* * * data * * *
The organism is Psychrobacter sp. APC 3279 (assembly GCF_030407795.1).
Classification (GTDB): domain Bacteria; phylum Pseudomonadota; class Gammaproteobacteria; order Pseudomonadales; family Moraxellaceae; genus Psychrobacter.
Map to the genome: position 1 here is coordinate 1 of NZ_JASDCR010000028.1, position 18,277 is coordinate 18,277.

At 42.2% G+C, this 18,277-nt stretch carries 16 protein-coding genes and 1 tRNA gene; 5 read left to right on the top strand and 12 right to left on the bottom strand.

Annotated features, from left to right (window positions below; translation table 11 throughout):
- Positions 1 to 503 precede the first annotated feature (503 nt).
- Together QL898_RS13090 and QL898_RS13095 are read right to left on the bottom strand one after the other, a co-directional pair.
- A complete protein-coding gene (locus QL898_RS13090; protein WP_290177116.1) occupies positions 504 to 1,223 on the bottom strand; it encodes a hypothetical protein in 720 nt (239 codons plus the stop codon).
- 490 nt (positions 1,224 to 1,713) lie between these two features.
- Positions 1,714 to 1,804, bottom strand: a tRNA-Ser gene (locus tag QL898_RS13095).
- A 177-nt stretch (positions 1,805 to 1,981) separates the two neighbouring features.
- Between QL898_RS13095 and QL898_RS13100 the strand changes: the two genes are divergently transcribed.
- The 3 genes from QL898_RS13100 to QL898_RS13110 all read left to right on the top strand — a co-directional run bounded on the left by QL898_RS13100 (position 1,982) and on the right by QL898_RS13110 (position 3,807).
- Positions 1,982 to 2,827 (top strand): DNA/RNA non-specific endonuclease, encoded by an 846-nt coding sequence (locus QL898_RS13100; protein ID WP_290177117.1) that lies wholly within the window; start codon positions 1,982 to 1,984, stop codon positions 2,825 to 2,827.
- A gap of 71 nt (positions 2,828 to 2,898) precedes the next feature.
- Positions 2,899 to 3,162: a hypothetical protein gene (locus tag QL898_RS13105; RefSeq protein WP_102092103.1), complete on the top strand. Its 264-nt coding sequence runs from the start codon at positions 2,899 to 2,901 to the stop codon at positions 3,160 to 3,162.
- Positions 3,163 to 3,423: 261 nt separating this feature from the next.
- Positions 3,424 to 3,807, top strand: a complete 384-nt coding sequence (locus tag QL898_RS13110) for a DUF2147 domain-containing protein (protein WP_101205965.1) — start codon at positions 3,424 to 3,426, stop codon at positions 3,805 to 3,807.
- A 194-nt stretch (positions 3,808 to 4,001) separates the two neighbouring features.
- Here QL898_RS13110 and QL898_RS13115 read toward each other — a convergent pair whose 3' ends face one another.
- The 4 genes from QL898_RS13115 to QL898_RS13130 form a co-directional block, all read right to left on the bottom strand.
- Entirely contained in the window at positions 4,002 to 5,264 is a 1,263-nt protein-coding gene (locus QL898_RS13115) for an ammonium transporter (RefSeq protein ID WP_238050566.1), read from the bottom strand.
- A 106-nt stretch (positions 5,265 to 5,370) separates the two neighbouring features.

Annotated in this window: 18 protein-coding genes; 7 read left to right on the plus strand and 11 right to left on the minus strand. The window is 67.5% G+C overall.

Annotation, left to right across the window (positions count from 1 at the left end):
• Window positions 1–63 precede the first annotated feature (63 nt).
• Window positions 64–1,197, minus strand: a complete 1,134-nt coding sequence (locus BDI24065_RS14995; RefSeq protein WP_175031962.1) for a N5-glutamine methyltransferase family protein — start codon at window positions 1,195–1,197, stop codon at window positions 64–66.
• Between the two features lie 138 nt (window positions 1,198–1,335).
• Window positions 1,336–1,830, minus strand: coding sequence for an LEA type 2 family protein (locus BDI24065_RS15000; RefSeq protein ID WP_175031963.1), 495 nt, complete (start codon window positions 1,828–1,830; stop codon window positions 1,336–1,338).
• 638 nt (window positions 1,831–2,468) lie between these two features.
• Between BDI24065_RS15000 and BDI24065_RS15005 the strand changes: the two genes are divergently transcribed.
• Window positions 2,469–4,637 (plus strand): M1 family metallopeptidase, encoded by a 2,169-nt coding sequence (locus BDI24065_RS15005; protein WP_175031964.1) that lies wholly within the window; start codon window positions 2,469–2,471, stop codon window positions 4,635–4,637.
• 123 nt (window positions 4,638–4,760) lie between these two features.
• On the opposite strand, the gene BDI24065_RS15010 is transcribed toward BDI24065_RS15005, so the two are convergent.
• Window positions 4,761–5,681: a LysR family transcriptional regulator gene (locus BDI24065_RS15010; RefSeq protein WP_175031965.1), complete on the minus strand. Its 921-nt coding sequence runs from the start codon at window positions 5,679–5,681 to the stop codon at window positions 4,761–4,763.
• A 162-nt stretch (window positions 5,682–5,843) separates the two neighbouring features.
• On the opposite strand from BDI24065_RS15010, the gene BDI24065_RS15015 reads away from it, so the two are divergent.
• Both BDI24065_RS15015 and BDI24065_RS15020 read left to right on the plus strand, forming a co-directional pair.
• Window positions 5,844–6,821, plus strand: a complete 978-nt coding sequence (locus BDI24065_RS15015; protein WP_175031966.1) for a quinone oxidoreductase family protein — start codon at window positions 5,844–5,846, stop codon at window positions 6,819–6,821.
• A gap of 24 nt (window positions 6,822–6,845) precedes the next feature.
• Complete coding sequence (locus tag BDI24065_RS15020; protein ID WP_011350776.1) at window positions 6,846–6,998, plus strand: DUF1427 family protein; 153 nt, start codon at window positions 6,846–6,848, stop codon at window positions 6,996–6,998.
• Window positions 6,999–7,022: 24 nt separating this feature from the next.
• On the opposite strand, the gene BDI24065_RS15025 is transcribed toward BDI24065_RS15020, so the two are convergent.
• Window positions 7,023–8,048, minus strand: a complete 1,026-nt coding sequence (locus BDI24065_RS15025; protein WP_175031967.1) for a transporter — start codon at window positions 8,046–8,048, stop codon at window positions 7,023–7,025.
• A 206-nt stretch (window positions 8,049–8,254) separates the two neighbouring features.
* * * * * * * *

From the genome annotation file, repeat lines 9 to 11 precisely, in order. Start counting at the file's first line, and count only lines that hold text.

- 490 nt (positions 1,224 to 1,713) lie between these two features.
- Positions 1,714 to 1,804, bottom strand: a tRNA-Ser gene (locus tag QL898_RS13095).
- A 177-nt stretch (positions 1,805 to 1,981) separates the two neighbouring features.